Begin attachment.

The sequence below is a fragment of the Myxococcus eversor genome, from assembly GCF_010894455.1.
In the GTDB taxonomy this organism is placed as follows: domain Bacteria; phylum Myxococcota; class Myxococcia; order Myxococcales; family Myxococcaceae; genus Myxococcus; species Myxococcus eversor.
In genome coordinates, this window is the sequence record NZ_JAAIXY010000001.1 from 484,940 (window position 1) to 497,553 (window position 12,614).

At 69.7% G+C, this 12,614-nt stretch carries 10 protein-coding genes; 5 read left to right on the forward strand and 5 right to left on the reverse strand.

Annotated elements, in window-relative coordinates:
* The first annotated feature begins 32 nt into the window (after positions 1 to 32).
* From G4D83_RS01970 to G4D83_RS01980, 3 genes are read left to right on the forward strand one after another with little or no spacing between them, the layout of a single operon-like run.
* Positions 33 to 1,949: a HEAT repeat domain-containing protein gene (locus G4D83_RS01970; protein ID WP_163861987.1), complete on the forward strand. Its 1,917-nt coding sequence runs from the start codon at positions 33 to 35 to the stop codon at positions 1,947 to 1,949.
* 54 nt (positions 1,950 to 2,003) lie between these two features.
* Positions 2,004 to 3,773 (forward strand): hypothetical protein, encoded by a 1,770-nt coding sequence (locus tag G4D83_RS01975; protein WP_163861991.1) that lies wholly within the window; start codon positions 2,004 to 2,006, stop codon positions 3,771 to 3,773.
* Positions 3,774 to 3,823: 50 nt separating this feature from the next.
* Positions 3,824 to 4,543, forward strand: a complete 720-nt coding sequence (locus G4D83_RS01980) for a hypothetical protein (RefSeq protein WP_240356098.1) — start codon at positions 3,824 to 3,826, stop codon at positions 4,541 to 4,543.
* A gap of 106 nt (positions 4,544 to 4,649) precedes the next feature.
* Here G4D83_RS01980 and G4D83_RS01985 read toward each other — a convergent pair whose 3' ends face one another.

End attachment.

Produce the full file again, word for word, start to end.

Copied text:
The sequence below is a fragment of the Myxococcus eversor genome, from assembly GCF_010894455.1.
In the GTDB taxonomy this organism is placed as follows: domain Bacteria; phylum Myxococcota; class Myxococcia; order Myxococcales; family Myxococcaceae; genus Myxococcus; species Myxococcus eversor.
In genome coordinates, this window is the sequence record NZ_JAAIXY010000001.1 from 484,940 (window position 1) to 497,553 (window position 12,614).

At 69.7% G+C, this 12,614-nt stretch carries 10 protein-coding genes; 5 read left to right on the forward strand and 5 right to left on the reverse strand.

Annotated elements, in window-relative coordinates:
* The first annotated feature begins 32 nt into the window (after positions 1 to 32).
* From G4D83_RS01970 to G4D83_RS01980, 3 genes are read left to right on the forward strand one after another with little or no spacing between them, the layout of a single operon-like run.
* Positions 33 to 1,949: a HEAT repeat domain-containing protein gene (locus G4D83_RS01970; protein ID WP_163861987.1), complete on the forward strand. Its 1,917-nt coding sequence runs from the start codon at positions 33 to 35 to the stop codon at positions 1,947 to 1,949.
* 54 nt (positions 1,950 to 2,003) lie between these two features.
* Positions 2,004 to 3,773 (forward strand): hypothetical protein, encoded by a 1,770-nt coding sequence (locus tag G4D83_RS01975; protein WP_163861991.1) that lies wholly within the window; start codon positions 2,004 to 2,006, stop codon positions 3,771 to 3,773.
* Positions 3,774 to 3,823: 50 nt separating this feature from the next.
* Positions 3,824 to 4,543, forward strand: a complete 720-nt coding sequence (locus G4D83_RS01980) for a hypothetical protein (RefSeq protein WP_240356098.1) — start codon at positions 3,824 to 3,826, stop codon at positions 4,541 to 4,543.
* A gap of 106 nt (positions 4,544 to 4,649) precedes the next feature.
* Here G4D83_RS01980 and G4D83_RS01985 read toward each other — a convergent pair whose 3' ends face one another.